Several months ago, April to be precise, I was given a series of reflection questions related to the losses I’ve had since the March 17th lockdown. I may have mentioned this in my original post, In the Midst of Loss about that retreat session and over the course of the month following that first hour I would bring up the subject to myself and think about those losses, the reasons for them, as well as trying to name my feelings about them, and then question how to say goodbye to what’s been lost. It is obviously much harder to say goodbye to a loved one who has died during this pandemic; that loss is astronomically deeper and more upsetting than the loss of work or routine or our regular habits, although the loss of work is catastrophic in its own way and those of us struggling with mental health issues like anxiety, depression, and others will feel that some of our losses are also catastrophic. How do we accept the losses we are experiencing and move forward even in the midst of the ongoing pandemic, a pandemic that will continue to be with us for many more months to come, if not at least another year or more? What strategies can be adopted and adapted to move on; to create a new ordinary for our lives?
There were two additional, important and hard to answer questions broached during that session. The first was do we really want back what we’ve lost? All of it? Are there some things that we have lost that we kind of want to stay lost? The second was to ask ourselves what was good about this time.
While we’ve all had losses, we’ve also had gains. There were good things that were perhaps only seen in retrospect. How do we find joy in the confusion and chaos of today?
That was a lot to absorb into my head, and then to think about for four weeks. I had intended to write about it so I’d have something to contribute to the upcoming discussion, but I couldn’t sit down and think about it; I couldn’t reflect deeply or write, and then to try and make sense of it all, and that was okay, I guess. I persevered and kept coming back to it. I sat outside under my front tree, letting the breeze turn the pages of my journal that I wasn’t writing in. I re-read the notes from the first workshop, and formed the answers to the questions and formed more questions in my mind, sometimes talking out loud to myself.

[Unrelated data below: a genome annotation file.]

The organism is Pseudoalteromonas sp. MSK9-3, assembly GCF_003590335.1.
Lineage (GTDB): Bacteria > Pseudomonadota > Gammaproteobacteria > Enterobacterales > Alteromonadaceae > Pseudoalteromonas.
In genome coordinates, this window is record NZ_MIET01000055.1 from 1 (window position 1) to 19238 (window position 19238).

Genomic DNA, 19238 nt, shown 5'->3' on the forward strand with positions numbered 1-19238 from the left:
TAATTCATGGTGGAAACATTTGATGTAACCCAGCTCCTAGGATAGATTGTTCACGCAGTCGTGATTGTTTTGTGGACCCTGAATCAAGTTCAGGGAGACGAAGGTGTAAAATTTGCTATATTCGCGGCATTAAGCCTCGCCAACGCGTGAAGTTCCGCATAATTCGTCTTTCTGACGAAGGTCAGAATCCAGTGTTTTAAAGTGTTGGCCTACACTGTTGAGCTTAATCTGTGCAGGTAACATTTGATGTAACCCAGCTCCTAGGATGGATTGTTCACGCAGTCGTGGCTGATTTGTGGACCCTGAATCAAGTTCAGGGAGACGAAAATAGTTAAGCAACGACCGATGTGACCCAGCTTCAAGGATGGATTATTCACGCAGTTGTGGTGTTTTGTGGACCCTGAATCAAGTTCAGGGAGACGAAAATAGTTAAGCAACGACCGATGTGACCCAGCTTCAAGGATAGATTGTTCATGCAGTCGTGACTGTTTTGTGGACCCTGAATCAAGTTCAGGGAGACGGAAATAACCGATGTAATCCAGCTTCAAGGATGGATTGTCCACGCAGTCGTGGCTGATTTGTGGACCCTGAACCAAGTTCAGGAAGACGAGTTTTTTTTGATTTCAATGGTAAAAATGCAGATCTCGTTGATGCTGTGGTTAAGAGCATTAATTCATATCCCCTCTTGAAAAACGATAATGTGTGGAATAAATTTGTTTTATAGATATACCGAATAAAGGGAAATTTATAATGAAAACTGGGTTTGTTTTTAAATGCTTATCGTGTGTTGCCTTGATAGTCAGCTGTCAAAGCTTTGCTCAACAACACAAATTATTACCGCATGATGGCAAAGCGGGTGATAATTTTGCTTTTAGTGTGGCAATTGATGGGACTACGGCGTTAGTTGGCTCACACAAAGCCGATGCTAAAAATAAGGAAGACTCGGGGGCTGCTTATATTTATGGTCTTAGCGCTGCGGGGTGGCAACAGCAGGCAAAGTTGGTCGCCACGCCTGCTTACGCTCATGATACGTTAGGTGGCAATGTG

It wasn’t until the evening of the second workshop, the second hour and conclusion of our discussion that I jotted down a few shorthanded answers to the reflection questions that I’d mulled over for thirty-five days. Those thirty-five days seemed simultaneously as short as three days and as long as three months, and still not either. Fr. K talked about creating a new map so we can travel what’s ahead, a new map to cope with the new world; with the new regular. There won’t be any going back to the pre-covid world; it doesn’t exist anymore. There is only now.
Choosing one loss to focus on was not as easy as it sounded. It wasn’t that I had so many losses to choose from, but they seemed about equal in intensity and they each had their own levels of feelings (sadness, anger, longing) associated with them. Some also had several aspects linked to them that almost gave them an individual status of loss. Losing the church community: the weekly masses, the daily masses, the Eucharist, the monthly Cursillo grouping and Ultreyas as well as the loss of the sacraments for the RCIA candidates and the Cursillo workshops and events that were cancelled throughout the spring. Losing the writing community: the cancellation of workshops, the lack of random prompts, the time and space to write, the solitude of writing, the writing routines. Loss of spiritual retreats: the spring is a very busy time for single day retreats and one weekend scheduled and all cancelled. Loss of sleep: so much insomnia, worry, stress that never left my body and wouldn’t let my mind relax for even a moment. Many things lost from one setback.